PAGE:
How Much Blame Can You Take?
We know from Chapter 13 that blame cripples your ability to act. Now let’s discuss it in more detail.
Blame is the opposite of responsibility. Kids blame their parents, employees blame their bosses, the worst salespeople blame their customers, businesspeople blame the economy, and all it does is shift responsibility to someone else. Blame is an energy-draining, counterproductive way of dealing with difficult circumstances. So while, in the last chapter, we talked about accepting your own responsibility and emphasizing responsibility in your organization, we were not talking about blame. Blaming someone else puts you in the position of a victim, like something happened to you outside of your control; therefore, you won’t take action to change your circumstances because it’s somebody else’s problem. Personal responsibility frees you to act because you realize you have the power to create a solution to the problem. Personal responsibility creates opportunity, while blame creates paralysis.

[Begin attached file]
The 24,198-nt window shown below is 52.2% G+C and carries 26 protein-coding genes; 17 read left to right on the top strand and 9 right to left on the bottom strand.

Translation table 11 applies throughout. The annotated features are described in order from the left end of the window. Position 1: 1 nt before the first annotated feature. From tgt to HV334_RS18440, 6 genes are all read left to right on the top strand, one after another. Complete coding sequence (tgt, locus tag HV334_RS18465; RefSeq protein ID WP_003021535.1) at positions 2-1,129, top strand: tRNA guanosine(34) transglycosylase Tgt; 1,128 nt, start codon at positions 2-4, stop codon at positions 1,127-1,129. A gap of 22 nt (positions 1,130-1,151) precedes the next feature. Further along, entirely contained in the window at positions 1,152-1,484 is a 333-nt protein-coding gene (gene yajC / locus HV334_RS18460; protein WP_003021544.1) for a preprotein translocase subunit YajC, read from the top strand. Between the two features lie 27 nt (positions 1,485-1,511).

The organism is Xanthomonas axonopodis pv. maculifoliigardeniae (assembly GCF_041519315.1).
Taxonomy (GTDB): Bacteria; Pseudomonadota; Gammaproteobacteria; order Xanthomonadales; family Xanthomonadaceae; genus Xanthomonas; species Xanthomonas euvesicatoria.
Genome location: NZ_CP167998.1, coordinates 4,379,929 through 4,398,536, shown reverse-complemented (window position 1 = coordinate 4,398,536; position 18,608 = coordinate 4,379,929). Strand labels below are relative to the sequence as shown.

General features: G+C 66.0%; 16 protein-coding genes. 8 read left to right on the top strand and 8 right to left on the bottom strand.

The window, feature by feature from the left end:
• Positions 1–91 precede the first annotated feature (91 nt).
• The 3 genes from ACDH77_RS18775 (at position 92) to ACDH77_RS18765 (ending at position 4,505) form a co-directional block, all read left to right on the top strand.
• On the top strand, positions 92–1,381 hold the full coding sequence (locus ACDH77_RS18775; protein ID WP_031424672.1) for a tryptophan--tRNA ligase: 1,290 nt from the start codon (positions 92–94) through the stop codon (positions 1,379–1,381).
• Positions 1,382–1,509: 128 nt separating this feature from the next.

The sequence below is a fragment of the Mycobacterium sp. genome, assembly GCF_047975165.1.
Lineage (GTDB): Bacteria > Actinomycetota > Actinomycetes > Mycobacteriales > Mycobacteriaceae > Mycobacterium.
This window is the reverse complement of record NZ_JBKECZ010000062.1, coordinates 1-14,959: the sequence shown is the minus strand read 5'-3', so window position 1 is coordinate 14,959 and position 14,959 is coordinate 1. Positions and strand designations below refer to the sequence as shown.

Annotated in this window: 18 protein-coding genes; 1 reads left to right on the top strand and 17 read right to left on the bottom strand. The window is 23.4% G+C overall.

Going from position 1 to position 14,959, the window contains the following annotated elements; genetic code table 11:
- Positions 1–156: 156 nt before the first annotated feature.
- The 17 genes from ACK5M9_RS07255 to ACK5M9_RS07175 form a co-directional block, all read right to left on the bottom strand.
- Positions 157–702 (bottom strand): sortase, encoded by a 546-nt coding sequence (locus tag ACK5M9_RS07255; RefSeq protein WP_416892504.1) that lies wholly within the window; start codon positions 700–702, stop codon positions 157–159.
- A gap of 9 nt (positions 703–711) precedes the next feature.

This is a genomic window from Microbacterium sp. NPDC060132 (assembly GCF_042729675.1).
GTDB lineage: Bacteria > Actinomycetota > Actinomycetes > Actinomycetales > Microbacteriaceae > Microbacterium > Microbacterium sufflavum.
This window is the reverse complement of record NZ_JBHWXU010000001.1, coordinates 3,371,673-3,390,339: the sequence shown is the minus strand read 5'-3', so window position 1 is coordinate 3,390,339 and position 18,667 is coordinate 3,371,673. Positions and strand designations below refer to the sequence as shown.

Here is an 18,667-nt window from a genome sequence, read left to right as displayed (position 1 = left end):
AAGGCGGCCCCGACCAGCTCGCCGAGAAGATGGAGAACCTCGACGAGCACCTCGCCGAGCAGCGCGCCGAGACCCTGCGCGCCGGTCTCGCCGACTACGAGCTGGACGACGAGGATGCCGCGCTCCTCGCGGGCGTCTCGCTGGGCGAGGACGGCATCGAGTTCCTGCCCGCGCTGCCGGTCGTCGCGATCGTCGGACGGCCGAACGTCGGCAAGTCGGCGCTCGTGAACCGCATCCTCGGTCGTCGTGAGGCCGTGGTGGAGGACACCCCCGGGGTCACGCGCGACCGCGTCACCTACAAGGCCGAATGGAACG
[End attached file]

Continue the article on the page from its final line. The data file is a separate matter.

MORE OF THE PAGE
In one of my recent projects, a manager in a company was mad at his boss because the boss wouldn’t do things the way he thought the boss should. In fact, he was so locked into blame that he actually believed he was paralyzed to act until his boss changed. His relentless blaming of the boss paralyzed his own leadership. Instead of courageously leading, he continued to wait for his boss to make the first move. When I asked him if he believed he played any part ...